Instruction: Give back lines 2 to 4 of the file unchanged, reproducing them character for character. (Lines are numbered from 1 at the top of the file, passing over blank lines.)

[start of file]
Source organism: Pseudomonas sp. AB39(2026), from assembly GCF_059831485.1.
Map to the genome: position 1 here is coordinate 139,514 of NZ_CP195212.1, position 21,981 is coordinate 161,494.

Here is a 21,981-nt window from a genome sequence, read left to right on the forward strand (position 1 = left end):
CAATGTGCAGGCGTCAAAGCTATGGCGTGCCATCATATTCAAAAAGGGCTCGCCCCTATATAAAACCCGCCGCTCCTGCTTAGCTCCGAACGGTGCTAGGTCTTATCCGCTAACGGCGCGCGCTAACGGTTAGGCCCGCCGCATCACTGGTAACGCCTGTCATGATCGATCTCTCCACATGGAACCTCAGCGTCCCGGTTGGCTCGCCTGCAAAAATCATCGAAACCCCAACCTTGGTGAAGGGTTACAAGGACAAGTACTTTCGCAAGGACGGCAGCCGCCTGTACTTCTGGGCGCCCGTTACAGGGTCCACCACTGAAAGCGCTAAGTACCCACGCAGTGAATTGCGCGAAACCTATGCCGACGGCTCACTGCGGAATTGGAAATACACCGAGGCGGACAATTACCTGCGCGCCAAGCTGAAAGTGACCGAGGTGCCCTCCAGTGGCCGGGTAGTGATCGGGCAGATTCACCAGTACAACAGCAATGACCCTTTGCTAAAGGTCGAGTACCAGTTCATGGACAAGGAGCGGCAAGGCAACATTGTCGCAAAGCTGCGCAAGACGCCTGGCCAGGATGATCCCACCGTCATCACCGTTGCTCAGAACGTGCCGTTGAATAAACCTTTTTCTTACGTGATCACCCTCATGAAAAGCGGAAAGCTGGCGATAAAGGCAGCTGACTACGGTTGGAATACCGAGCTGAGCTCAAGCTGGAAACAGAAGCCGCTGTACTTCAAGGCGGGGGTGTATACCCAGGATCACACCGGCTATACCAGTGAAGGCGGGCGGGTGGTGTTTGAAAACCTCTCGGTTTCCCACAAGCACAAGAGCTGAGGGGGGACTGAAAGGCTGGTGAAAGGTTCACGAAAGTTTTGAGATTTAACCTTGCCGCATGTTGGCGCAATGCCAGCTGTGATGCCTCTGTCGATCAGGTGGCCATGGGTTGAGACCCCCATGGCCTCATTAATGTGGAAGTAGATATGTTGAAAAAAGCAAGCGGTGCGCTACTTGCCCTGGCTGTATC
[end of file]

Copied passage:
Map to the genome: position 1 here is coordinate 139,514 of NZ_CP195212.1, position 21,981 is coordinate 161,494.

Here is a 21,981-nt window from a genome sequence, read left to right on the forward strand (position 1 = left end):
CAATGTGCAGGCGTCAAAGCTATGGCGTGCCATCATATTCAAAAAGGGCTCGCCCCTATATAAAACCCGCCGCTCCTGCTTAGCTCCGAACGGTGCTAGGTCTTATCCGCTAACGGCGCGCGCTAACGGTTAGGCCCGCCGCATCACTGGTAACGCCTGTCATGATCGATCTCTCCACATGGAACCTCAGCGTCCCGGTTGGCTCGCCTGCAAAAATCATCGAAACCCCAACCTTGGTGAAGGGTTACAAGGACAAGTACTTTCGCAAGGACGGCAGCCGCCTGTACTTCTGGGCGCCCGTTACAGGGTCCACCACTGAAAGCGCTAAGTACCCACGCAGTGAATTGCGCGAAACCTATGCCGACGGCTCACTGCGGAATTGGAAATACACCGAGGCGGACAATTACCTGCGCGCCAAGCTGAAAGTGACCGAGGTGCCCTCCAGTGGCCGGGTAGTGATCGGGCAGATTCACCAGTACAACAGCAATGACCCTTTGCTAAAGGTCGAGTACCAGTTCATGGACAAGGAGCGGCAAGGCAACATTGTCGCAAAGCTGCGCAAGACGCCTGGCCAGGATGATCCCACCGTCATCACCGTTGCTCAGAACGTGCCGTTGAATAAACCTTTTTCTTACGTGATCACCCTCATGAAAAGCGGAAAGCTGGCGATAAAGGCAGCTGACTACGGTTGGAATACCGAGCTGAGCTCAAGCTGGAAACAGAAGCCGCTGTACTTCAAGGCGGGGGTGTATACCCAGGATCACACCGGCTATACCAGTGAAGGCGGGCGGGTGGTGTTTGAAAACCTCTCGGTTTCCCACAAGCACAAGAGCTGAGGGGGGACTGAAAGGCTGGTGAAAGGTTCACGAAAGTTTTGAGATTTAACCTTGCCGCATGTTGGCGCAATGCCAGCTGTGATGCCTCTGTCGATCAGGTGGCCATGGGTTGAGACCCCCATGGCCTCATTAATGTGGAAGTAGATATGTTGAAAAAAGCAAGCGGTGCGCTACTTGCCCTGGCTGTATC